Thanks for all the replies so far. A couple of people have mentioned anti-syphon valves and I am curious. In my original post I mentioned mixing elbow but what I really have attached to the exhaust manifold is a Westerbeke "exhaust elbow riser" (their name, not mine) similar to this:

Westerbeke 37403 Sailboat Supplies, Engine Parts and Boat Parts

Would something like this have a back flow preventer or anti syphon in it by default? If it does and that has failed, it is most likely where my problem is.

Cheers,

Grant
An extended riser like this is used when needed (engine located too low relative to the muffler) to create sufficient vertical distance between the exhaust gas discharge and the muffler so that the gas/seawater mixture has ample opportunity to cool before it reaches the muffler. It also provides some additional protection (only several vertical inches) from reverse flow from the exhaust system entering the exhaust manifold and cylinders, but that is not really its purpose.

Since the water entry has apparently occurred only during heavy seas, the two most likely ways in which sea water could enter the engine with the engine off are: 1) following seas could enter the exhaust hose and flow back to the engine if, as you have described, the exhaust hose does not run to a high point between the muffler and the stern that is well above the maximum sea level. Or, 2) a siphon is established in the sea water intake/raw water pump/ heat exchanger/mixing elbow circuit. This can occur if there is no elevated loop with anti-siphon valve installed between the heat exchanger and the mixing elbow, or if there is an anti-siphon valve and it is not working properly (not admitting air in sufficient quantities). Your responses suggest that there is no anti-siphon loop in your set up.

To be confident that water will not enter the engine, you need an elevated loop with a working anti-siphon between the heat exchanger and the mixing elbow and you need to route the exhaust hose between the muffler and the stern up to a high point as close to the rail as possible and the high point should be located as close to the muffler as possible. If this is impractical, valves are an option as discussed in several of the posts, but obviously complicate every day operations.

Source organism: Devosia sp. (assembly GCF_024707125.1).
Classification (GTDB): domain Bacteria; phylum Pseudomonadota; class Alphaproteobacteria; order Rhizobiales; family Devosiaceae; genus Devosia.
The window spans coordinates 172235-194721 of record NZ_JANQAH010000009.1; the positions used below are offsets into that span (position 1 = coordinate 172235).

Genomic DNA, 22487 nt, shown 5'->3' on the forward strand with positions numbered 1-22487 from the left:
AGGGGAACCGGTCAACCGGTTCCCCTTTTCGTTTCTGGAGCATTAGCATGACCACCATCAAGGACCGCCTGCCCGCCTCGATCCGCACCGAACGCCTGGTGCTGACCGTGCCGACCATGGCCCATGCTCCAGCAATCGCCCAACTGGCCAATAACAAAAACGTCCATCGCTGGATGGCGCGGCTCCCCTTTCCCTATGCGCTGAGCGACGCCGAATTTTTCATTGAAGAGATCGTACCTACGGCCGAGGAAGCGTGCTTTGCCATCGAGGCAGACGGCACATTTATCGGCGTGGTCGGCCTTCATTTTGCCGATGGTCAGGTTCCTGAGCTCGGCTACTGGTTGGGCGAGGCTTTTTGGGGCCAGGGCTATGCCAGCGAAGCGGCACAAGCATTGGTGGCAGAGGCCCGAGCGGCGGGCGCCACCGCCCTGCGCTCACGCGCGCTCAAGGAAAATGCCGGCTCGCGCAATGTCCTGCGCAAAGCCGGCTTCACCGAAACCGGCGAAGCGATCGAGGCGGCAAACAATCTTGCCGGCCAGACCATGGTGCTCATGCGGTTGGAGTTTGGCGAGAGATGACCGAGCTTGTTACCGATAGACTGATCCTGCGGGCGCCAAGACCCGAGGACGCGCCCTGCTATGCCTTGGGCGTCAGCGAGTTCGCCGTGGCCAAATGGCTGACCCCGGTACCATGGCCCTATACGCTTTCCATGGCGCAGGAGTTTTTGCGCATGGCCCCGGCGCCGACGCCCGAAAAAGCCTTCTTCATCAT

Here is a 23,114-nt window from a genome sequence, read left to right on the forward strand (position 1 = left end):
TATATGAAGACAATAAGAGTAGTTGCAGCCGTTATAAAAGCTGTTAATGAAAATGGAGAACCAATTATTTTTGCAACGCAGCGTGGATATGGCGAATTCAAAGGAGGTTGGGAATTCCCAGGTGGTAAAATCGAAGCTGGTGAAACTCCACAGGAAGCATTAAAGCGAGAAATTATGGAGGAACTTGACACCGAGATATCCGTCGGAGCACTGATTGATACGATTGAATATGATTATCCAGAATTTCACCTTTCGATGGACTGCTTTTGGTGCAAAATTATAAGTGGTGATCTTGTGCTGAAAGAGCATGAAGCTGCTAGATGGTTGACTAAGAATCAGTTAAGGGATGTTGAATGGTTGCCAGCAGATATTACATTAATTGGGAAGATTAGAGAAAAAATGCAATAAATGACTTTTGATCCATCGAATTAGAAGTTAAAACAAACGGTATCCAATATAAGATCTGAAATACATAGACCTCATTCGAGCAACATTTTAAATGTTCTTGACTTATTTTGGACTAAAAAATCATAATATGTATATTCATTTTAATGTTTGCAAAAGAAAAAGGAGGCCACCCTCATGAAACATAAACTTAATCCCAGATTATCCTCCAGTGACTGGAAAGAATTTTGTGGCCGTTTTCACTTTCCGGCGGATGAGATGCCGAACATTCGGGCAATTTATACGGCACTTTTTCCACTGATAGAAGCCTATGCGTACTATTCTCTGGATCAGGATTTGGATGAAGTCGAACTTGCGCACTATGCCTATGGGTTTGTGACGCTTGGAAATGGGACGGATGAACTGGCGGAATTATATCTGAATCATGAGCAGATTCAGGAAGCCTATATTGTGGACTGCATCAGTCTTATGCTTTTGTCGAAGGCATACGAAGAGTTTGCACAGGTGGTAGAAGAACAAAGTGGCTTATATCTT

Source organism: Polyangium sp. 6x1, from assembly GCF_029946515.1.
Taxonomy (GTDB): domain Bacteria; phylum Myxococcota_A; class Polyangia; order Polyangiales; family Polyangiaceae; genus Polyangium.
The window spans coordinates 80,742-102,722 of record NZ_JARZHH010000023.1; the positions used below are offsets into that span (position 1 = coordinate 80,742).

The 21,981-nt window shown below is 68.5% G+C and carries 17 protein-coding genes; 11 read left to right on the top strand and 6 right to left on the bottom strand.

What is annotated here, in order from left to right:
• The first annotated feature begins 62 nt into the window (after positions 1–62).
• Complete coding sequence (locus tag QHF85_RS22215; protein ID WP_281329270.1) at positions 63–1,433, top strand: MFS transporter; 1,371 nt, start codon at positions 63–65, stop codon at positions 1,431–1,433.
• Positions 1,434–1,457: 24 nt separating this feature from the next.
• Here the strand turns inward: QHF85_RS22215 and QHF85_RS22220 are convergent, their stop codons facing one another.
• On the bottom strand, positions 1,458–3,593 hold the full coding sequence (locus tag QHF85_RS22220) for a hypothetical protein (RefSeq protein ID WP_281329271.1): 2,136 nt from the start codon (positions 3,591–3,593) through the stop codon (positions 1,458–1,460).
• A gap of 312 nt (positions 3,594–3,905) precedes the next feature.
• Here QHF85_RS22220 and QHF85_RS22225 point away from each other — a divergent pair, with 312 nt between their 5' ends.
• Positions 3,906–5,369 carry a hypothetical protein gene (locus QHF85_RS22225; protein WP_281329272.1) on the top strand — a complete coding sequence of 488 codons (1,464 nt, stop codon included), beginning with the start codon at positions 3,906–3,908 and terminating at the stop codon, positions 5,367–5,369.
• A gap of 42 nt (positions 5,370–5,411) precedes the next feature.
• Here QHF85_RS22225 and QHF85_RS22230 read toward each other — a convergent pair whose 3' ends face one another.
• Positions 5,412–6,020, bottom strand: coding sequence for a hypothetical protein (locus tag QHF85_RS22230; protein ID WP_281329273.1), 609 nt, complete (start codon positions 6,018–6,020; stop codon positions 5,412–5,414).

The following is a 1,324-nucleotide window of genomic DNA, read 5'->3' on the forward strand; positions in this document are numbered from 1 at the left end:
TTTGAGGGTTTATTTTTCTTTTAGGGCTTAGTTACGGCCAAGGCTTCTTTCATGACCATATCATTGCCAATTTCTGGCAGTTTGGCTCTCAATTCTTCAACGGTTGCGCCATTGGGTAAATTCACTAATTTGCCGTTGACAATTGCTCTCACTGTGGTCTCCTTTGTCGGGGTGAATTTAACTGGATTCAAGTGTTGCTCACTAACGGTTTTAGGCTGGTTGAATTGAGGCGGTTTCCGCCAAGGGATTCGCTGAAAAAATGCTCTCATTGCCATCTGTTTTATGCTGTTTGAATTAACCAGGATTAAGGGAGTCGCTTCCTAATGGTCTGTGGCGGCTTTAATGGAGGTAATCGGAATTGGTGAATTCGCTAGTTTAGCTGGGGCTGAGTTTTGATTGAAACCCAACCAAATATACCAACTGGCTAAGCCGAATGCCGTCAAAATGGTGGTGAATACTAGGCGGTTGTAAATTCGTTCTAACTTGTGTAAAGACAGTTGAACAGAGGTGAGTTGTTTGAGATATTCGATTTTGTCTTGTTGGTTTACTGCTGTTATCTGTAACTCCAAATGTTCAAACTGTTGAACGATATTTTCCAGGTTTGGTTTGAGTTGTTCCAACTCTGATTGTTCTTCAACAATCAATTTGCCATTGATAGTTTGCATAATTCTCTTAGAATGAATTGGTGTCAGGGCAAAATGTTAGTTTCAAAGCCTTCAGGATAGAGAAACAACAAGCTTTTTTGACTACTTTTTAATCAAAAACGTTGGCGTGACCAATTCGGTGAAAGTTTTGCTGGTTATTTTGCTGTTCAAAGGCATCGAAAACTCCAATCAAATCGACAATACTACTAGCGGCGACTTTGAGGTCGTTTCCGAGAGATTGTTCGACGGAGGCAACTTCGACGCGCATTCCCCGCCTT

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Old 20-01-2015, 15:22   #29
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Re: How is the water getting into my engine?

There is on more possibility, if you have a "dripless stern gland" installed.
This unit relies on a positive pressure raw water connection.
In our situation the hapless installation engineer put a loop in the line but did not install a syphon break.
The result was when at anchor in a bay where the boat rocks fore and aft the stern gland created a pump action that eventually back filled and flooded the engine with water.
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Old 28-06-2015, 17:33   #30
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Re: How is the water getting into my engine?

Just to close the loop on this thread, in the end it was the Westerbeke mixing elbow. Corroded and leading at the top where the water enters. Replaced and all is well now.